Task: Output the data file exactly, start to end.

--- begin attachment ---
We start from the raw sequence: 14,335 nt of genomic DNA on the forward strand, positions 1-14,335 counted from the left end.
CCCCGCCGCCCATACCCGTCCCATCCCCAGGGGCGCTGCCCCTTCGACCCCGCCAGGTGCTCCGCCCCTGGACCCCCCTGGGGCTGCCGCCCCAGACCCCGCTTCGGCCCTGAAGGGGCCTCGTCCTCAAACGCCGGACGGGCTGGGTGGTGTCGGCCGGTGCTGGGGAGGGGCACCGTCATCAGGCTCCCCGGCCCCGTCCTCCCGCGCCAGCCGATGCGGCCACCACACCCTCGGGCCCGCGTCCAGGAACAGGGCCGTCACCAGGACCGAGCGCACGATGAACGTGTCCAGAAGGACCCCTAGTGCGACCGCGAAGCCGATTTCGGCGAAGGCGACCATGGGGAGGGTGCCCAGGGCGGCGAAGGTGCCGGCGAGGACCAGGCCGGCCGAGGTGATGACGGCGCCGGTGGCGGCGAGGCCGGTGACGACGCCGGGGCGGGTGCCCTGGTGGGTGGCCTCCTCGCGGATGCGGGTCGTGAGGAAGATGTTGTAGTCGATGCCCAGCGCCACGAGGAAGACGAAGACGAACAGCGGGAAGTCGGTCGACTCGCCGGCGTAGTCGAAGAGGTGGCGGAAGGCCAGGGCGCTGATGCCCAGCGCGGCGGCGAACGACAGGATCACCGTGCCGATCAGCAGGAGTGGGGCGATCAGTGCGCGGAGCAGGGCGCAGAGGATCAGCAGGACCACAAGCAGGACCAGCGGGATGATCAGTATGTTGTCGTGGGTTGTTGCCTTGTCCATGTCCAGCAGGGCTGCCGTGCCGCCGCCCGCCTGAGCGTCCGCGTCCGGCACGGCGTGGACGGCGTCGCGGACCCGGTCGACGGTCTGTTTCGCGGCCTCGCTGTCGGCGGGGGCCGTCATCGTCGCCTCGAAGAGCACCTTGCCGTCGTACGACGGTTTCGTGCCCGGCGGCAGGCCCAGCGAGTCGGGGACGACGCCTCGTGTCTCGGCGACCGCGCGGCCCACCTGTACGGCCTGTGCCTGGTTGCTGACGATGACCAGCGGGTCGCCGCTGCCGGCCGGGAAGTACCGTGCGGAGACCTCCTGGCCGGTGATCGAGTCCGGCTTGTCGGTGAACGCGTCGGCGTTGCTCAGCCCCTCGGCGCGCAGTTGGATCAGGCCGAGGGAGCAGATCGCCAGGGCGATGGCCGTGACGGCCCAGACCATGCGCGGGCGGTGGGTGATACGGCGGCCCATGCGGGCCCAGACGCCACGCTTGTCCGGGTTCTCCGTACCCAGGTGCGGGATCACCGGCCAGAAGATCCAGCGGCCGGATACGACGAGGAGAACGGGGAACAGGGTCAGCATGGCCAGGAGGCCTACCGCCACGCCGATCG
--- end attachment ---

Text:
We start from the raw sequence: 14,335 nt of genomic DNA on the forward strand, positions 1-14,335 counted from the left end.
CCCCGCCGCCCATACCCGTCCCATCCCCAGGGGCGCTGCCCCTTCGACCCCGCCAGGTGCTCCGCCCCTGGACCCCCCTGGGGCTGCCGCCCCAGACCCCGCTTCGGCCCTGAAGGGGCCTCGTCCTCAAACGCCGGACGGGCTGGGTGGTGTCGGCCGGTGCTGGGGAGGGGCACCGTCATCAGGCTCCCCGGCCCCGTCCTCCCGCGCCAGCCGATGCGGCCACCACACCCTCGGGCCCGCGTCCAGGAACAGGGCCGTCACCAGGACCGAGCGCACGATGAACGTGTCCAGAAGGACCCCTAGTGCGACCGCGAAGCCGATTTCGGCGAAGGCGACCATGGGGAGGGTGCCCAGGGCGGCGAAGGTGCCGGCGAGGACCAGGCCGGCCGAGGTGATGACGGCGCCGGTGGCGGCGAGGCCGGTGACGACGCCGGGGCGGGTGCCCTGGTGGGTGGCCTCCTCGCGGATGCGGGTCGTGAGGAAGATGTTGTAGTCGATGCCCAGCGCCACGAGGAAGACGAAGACGAACAGCGGGAAGTCGGTCGACTCGCCGGCGTAGTCGAAGAGGTGGCGGAAGGCCAGGGCGCTGATGCCCAGCGCGGCGGCGAACGACAGGATCACCGTGCCGATCAGCAGGAGTGGGGCGATCAGTGCGCGGAGCAGGGCGCAGAGGATCAGCAGGACCACAAGCAGGACCAGCGGGATGATCAGTATGTTGTCGTGGGTTGTTGCCTTGTCCATGTCCAGCAGGGCTGCCGTGCCGCCGCCCGCCTGAGCGTCCGCGTCCGGCACGGCGTGGACGGCGTCGCGGACCCGGTCGACGGTCTGTTTCGCGGCCTCGCTGTCGGCGGGGGCCGTCATCGTCGCCTCGAAGAGCACCTTGCCGTCGTACGACGGTTTCGTGCCCGGCGGCAGGCCCAGCGAGTCGGGGACGACGCCTCGTGTCTCGGCGACCGCGCGGCCCACCTGTACGGCCTGTGCCTGGTTGCTGACGATGACCAGCGGGTCGCCGCTGCCGGCCGGGAAGTACCGTGCGGAGACCTCCTGGCCGGTGATCGAGTCCGGCTTGTCGGTGAACGCGTCGGCGTTGCTCAGCCCCTCGGCGCGCAGTTGGATCAGGCCGAGGGAGCAGATCGCCAGGGCGATGGCCGTGACGGCCCAGACCATGCGCGGGCGGTGGGTGATACGGCGGCCCATGCGGGCCCAGACGCCACGCTTGTCCGGGTTCTCCGTACCCAGGTGCGGGATCACCGGCCAGAAGATCCAGCGGCCGGATACGACGAGGAGAACGGGGAACAGGGTCAGCATGGCCAGGAGGCCTACCGCCACGCCGATCG